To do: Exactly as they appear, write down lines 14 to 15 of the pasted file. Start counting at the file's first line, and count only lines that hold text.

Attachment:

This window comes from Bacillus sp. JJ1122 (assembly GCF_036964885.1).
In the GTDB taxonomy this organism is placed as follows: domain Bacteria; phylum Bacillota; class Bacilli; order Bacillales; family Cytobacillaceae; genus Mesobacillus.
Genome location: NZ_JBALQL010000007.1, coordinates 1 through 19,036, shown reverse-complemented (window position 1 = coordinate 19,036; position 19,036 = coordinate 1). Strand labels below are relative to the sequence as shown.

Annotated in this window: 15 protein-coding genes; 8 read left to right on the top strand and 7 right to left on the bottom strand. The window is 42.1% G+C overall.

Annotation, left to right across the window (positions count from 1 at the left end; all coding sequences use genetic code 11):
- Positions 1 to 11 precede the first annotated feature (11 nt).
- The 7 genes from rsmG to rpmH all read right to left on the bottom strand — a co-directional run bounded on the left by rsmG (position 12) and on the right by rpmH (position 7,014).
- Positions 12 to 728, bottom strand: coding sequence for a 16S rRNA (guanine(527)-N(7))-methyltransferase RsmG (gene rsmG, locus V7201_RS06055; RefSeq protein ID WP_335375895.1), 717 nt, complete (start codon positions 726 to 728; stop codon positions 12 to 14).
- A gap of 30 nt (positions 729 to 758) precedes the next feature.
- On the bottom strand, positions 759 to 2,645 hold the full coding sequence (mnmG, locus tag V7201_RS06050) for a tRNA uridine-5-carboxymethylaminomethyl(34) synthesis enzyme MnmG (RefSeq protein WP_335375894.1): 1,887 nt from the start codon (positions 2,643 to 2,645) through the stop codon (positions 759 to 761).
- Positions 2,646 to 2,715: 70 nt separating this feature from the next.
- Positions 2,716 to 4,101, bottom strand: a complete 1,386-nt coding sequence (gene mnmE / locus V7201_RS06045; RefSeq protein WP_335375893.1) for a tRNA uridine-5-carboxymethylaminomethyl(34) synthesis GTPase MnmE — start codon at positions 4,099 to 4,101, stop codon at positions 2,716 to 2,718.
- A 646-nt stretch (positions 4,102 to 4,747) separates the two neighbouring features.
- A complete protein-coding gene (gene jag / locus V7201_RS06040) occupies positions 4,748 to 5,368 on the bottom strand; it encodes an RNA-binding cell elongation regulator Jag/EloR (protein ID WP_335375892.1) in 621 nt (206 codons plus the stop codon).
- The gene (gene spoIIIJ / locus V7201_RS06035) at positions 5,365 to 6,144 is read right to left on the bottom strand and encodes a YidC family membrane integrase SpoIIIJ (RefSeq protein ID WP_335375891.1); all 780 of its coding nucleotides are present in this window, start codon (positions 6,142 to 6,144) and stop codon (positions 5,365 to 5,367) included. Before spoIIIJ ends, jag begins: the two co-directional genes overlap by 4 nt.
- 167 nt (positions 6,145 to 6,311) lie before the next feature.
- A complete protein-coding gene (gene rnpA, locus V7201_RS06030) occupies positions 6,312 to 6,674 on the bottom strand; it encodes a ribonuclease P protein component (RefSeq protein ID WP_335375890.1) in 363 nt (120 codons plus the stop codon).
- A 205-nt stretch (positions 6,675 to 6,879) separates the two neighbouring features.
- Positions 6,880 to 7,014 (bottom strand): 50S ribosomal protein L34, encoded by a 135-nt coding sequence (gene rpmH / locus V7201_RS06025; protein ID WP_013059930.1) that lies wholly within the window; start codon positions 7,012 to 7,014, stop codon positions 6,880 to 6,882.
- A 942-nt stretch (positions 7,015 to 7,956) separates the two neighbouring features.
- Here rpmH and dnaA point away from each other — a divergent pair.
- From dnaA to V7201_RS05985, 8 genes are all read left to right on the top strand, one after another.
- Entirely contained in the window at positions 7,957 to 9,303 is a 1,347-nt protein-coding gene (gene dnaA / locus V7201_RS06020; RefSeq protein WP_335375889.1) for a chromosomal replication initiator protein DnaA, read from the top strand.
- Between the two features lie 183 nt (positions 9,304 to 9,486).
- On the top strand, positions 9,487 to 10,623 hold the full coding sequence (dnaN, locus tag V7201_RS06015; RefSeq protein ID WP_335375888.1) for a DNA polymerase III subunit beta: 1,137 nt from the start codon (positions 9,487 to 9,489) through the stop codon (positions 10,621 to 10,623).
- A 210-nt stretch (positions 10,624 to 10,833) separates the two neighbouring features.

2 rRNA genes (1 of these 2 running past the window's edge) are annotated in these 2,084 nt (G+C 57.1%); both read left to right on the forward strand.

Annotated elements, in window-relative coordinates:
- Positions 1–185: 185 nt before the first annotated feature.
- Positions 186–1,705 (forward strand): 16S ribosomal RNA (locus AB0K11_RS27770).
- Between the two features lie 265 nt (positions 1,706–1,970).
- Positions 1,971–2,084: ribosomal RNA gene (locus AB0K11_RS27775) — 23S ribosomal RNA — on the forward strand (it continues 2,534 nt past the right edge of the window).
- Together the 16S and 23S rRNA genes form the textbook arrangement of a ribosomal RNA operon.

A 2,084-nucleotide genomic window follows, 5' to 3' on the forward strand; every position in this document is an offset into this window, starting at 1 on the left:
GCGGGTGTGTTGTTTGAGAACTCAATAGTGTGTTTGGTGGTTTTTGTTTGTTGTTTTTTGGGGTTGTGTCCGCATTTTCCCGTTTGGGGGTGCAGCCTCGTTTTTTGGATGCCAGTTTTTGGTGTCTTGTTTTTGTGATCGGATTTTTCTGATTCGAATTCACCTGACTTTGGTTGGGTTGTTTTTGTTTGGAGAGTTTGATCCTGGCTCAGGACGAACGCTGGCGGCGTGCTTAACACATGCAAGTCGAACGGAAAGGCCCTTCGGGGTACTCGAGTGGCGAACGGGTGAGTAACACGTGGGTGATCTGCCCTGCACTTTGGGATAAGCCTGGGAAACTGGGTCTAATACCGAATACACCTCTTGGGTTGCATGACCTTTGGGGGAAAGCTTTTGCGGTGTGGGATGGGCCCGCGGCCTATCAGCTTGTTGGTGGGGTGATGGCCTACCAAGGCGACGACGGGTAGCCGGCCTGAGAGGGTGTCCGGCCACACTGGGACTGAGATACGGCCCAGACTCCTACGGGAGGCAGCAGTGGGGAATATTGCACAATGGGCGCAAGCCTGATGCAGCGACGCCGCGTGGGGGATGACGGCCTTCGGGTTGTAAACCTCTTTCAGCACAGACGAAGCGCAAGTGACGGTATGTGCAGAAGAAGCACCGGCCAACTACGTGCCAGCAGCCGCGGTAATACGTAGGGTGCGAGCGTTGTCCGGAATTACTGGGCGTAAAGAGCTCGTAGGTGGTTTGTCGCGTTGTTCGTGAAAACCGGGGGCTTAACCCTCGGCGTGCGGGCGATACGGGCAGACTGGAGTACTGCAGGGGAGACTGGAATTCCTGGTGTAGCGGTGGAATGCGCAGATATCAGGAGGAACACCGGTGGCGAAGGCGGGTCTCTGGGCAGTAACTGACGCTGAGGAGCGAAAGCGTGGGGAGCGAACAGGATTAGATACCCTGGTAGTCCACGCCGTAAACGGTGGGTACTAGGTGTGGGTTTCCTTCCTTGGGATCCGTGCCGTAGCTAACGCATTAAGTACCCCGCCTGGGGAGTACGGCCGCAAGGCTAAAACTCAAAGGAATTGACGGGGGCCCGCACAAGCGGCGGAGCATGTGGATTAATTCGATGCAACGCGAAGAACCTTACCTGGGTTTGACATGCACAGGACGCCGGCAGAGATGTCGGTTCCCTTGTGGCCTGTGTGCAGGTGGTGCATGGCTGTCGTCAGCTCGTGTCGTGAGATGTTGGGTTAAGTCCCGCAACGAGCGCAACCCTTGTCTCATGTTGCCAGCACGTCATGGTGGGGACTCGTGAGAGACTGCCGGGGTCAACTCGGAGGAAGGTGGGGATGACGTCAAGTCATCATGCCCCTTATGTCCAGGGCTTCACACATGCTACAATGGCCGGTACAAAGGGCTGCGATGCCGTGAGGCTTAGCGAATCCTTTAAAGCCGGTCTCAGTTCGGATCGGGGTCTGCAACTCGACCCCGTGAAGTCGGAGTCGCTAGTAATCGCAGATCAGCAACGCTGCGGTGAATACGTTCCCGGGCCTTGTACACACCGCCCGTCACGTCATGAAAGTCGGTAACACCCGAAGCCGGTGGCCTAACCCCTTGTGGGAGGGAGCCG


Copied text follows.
- A complete protein-coding gene (gene jag / locus V7201_RS06040) occupies positions 4,748 to 5,368 on the bottom strand; it encodes an RNA-binding cell elongation regulator Jag/EloR (protein ID WP_335375892.1) in 621 nt (206 codons plus the stop codon).
- The gene (gene spoIIIJ / locus V7201_RS06035) at positions 5,365 to 6,144 is read right to left on the bottom strand and encodes a YidC family membrane integrase SpoIIIJ (RefSeq protein ID WP_335375891.1); all 780 of its coding nucleotides are present in this window, start codon (positions 6,142 to 6,144) and stop codon (positions 5,365 to 5,367) included. Before spoIIIJ ends, jag begins: the two co-directional genes overlap by 4 nt.